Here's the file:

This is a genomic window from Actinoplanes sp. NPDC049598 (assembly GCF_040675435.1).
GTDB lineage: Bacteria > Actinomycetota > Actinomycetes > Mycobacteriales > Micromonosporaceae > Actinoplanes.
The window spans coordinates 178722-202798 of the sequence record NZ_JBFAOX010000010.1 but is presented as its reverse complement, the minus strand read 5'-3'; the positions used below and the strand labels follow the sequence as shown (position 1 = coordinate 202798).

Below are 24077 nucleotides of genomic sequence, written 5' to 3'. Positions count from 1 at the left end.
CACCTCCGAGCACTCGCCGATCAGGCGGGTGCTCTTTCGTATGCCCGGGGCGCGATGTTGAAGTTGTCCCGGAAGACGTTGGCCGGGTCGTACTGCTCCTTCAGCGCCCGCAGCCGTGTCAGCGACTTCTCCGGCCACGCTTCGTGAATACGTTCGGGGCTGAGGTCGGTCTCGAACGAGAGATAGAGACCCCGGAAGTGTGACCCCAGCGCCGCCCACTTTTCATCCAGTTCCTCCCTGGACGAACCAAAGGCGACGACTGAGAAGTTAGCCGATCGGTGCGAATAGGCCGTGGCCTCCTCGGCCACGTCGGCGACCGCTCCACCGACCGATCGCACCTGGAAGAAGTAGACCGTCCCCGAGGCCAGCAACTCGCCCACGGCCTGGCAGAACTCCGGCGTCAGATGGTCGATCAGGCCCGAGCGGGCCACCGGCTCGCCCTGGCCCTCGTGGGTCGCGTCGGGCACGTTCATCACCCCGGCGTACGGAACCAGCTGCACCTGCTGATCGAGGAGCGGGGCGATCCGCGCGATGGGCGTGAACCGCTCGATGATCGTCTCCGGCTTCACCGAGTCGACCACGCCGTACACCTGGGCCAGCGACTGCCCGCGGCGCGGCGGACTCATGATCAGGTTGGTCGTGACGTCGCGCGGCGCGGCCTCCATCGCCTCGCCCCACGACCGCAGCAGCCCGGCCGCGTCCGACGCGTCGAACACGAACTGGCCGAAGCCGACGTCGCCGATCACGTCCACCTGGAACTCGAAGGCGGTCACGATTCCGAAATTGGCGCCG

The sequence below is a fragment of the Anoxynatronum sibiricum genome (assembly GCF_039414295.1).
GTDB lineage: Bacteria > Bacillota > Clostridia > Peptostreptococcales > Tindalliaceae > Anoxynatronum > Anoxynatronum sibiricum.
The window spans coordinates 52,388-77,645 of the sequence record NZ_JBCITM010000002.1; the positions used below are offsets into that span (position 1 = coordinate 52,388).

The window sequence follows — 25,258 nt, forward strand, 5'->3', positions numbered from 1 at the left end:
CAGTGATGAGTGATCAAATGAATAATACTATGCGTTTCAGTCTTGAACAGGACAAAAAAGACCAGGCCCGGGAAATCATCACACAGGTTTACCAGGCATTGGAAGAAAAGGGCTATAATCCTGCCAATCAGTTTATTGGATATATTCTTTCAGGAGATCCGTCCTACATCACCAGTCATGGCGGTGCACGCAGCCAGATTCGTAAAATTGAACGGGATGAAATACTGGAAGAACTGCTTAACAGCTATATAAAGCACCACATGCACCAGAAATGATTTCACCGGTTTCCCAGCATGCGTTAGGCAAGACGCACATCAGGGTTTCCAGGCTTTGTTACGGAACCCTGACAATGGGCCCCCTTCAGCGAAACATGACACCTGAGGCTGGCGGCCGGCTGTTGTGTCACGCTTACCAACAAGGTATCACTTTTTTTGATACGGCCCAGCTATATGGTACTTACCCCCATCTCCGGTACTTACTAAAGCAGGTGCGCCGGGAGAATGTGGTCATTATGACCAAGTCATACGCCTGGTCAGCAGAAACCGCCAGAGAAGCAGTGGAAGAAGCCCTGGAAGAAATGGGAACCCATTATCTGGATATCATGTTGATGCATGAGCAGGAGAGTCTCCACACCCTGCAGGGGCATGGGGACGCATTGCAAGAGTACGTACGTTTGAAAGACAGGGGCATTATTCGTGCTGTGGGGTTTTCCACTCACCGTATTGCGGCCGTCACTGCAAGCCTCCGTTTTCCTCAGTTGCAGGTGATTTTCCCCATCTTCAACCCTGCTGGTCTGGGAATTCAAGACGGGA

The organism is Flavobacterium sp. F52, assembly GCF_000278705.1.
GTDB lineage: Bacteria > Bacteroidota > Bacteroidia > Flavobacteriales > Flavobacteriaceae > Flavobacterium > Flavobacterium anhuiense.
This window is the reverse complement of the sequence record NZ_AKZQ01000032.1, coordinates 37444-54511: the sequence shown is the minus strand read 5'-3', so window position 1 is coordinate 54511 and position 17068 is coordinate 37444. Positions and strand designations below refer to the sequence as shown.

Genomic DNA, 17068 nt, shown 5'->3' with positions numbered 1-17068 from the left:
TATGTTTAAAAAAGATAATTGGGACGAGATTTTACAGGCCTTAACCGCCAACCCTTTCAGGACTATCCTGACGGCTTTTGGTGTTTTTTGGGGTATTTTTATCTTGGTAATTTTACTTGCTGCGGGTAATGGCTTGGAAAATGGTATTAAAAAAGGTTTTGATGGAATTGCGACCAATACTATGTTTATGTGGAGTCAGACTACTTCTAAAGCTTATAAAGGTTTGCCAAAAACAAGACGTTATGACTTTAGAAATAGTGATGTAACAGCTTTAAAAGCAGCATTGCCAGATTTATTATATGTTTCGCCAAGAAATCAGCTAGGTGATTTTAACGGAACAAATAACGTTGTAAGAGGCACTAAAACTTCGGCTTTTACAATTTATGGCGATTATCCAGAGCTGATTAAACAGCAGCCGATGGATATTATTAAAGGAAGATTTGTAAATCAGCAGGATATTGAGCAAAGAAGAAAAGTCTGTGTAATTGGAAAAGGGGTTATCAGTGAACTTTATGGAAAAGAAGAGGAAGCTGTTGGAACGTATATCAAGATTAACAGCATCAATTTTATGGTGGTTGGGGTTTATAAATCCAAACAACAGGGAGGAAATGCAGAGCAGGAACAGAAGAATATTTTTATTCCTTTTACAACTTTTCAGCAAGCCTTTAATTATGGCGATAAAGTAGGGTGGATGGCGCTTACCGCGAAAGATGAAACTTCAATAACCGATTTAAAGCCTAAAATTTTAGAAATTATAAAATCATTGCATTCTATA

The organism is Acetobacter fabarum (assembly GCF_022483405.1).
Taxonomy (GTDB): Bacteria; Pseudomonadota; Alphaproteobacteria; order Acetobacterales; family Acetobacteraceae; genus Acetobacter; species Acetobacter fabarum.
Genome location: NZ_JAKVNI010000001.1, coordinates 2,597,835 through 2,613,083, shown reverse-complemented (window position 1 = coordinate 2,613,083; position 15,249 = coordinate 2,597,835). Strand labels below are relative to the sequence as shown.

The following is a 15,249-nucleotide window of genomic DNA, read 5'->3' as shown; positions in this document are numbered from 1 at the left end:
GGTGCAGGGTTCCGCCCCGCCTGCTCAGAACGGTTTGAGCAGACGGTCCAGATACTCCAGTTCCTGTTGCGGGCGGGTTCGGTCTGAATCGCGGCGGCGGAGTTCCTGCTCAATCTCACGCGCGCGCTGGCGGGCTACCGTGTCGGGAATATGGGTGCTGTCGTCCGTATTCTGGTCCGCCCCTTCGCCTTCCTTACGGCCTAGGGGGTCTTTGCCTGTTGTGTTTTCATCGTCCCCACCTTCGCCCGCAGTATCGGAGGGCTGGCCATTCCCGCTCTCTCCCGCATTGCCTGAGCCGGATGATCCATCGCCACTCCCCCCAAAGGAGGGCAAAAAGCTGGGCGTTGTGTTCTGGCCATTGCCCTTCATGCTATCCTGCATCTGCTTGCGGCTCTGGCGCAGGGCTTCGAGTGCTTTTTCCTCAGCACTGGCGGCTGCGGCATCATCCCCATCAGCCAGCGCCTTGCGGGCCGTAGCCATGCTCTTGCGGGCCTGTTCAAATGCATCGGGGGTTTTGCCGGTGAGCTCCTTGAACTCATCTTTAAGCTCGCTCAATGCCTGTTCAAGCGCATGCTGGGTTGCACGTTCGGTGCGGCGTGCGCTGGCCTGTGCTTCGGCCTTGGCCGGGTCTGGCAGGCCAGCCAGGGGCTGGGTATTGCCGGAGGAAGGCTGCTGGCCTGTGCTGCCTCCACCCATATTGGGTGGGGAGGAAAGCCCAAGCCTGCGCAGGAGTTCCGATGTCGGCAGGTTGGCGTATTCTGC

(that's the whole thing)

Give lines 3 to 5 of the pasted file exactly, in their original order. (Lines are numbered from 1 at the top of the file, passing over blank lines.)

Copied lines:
The window spans coordinates 178722-202798 of the sequence record NZ_JBFAOX010000010.1 but is presented as its reverse complement, the minus strand read 5'-3'; the positions used below and the strand labels follow the sequence as shown (position 1 = coordinate 202798).

Below are 24077 nucleotides of genomic sequence, written 5' to 3'. Positions count from 1 at the left end.
CACCTCCGAGCACTCGCCGATCAGGCGGGTGCTCTTTCGTATGCCCGGGGCGCGATGTTGAAGTTGTCCCGGAAGACGTTGGCCGGGTCGTACTGCTCCTTCAGCGCCCGCAGCCGTGTCAGCGACTTCTCCGGCCACGCTTCGTGAATACGTTCGGGGCTGAGGTCGGTCTCGAACGAGAGATAGAGACCCCGGAAGTGTGACCCCAGCGCCGCCCACTTTTCATCCAGTTCCTCCCTGGACGAACCAAAGGCGACGACTGAGAAGTTAGCCGATCGGTGCGAATAGGCCGTGGCCTCCTCGGCCACGTCGGCGACCGCTCCACCGACCGATCGCACCTGGAAGAAGTAGACCGTCCCCGAGGCCAGCAACTCGCCCACGGCCTGGCAGAACTCCGGCGTCAGATGGTCGATCAGGCCCGAGCGGGCCACCGGCTCGCCCTGGCCCTCGTGGGTCGCGTCGGGCACGTTCATCACCCCGGCGTACGGAACCAGCTGCACCTGCTGATCGAGGAGCGGGGCGATCCGCGCGATGGGCGTGAACCGCTCGATGATCGTCTCCGGCTTCACCGAGTCGACCACGCCGTACACCTGGGCCAGCGACTGCCCGCGGCGCGGCGGACTCATGATCAGGTTGGTCGTGACGTCGCGCGGCGCGGCCTCCATCGCCTCGCCCCACGACCGCAGCAGCCCGGCCGCGTCCGACGCGTCGAACACGAACTGGCCGAAGCCGACGTCGCCGATCACGTCCACCTGGAACTCGAAGGCGGTCACGATTCCGAAATTGGCGCCG